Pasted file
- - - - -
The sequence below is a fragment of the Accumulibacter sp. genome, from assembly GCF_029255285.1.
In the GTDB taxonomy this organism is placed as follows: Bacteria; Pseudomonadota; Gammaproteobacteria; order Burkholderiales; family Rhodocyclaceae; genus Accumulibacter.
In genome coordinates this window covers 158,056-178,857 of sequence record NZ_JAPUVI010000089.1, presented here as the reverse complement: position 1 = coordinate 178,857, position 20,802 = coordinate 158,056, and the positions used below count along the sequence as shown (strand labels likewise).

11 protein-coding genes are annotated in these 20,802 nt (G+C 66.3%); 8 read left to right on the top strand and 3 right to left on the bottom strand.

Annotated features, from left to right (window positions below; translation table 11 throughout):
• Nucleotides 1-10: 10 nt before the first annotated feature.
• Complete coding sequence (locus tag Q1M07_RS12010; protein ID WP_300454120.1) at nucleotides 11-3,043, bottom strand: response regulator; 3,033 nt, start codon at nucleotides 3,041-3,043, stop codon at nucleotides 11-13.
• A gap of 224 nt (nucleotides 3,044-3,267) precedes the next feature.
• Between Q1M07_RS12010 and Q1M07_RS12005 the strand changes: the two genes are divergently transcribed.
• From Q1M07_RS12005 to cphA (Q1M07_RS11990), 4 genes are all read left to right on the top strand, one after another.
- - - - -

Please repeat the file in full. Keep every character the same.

The sequence below is a fragment of the Accumulibacter sp. genome, from assembly GCF_029255285.1.
In the GTDB taxonomy this organism is placed as follows: Bacteria; Pseudomonadota; Gammaproteobacteria; order Burkholderiales; family Rhodocyclaceae; genus Accumulibacter.
In genome coordinates this window covers 158,056-178,857 of sequence record NZ_JAPUVI010000089.1, presented here as the reverse complement: position 1 = coordinate 178,857, position 20,802 = coordinate 158,056, and the positions used below count along the sequence as shown (strand labels likewise).

11 protein-coding genes are annotated in these 20,802 nt (G+C 66.3%); 8 read left to right on the top strand and 3 right to left on the bottom strand.

Annotated features, from left to right (window positions below; translation table 11 throughout):
• Nucleotides 1-10: 10 nt before the first annotated feature.
• Complete coding sequence (locus tag Q1M07_RS12010; protein ID WP_300454120.1) at nucleotides 11-3,043, bottom strand: response regulator; 3,033 nt, start codon at nucleotides 3,041-3,043, stop codon at nucleotides 11-13.
• A gap of 224 nt (nucleotides 3,044-3,267) precedes the next feature.
• Between Q1M07_RS12010 and Q1M07_RS12005 the strand changes: the two genes are divergently transcribed.
• From Q1M07_RS12005 to cphA (Q1M07_RS11990), 4 genes are all read left to right on the top strand, one after another.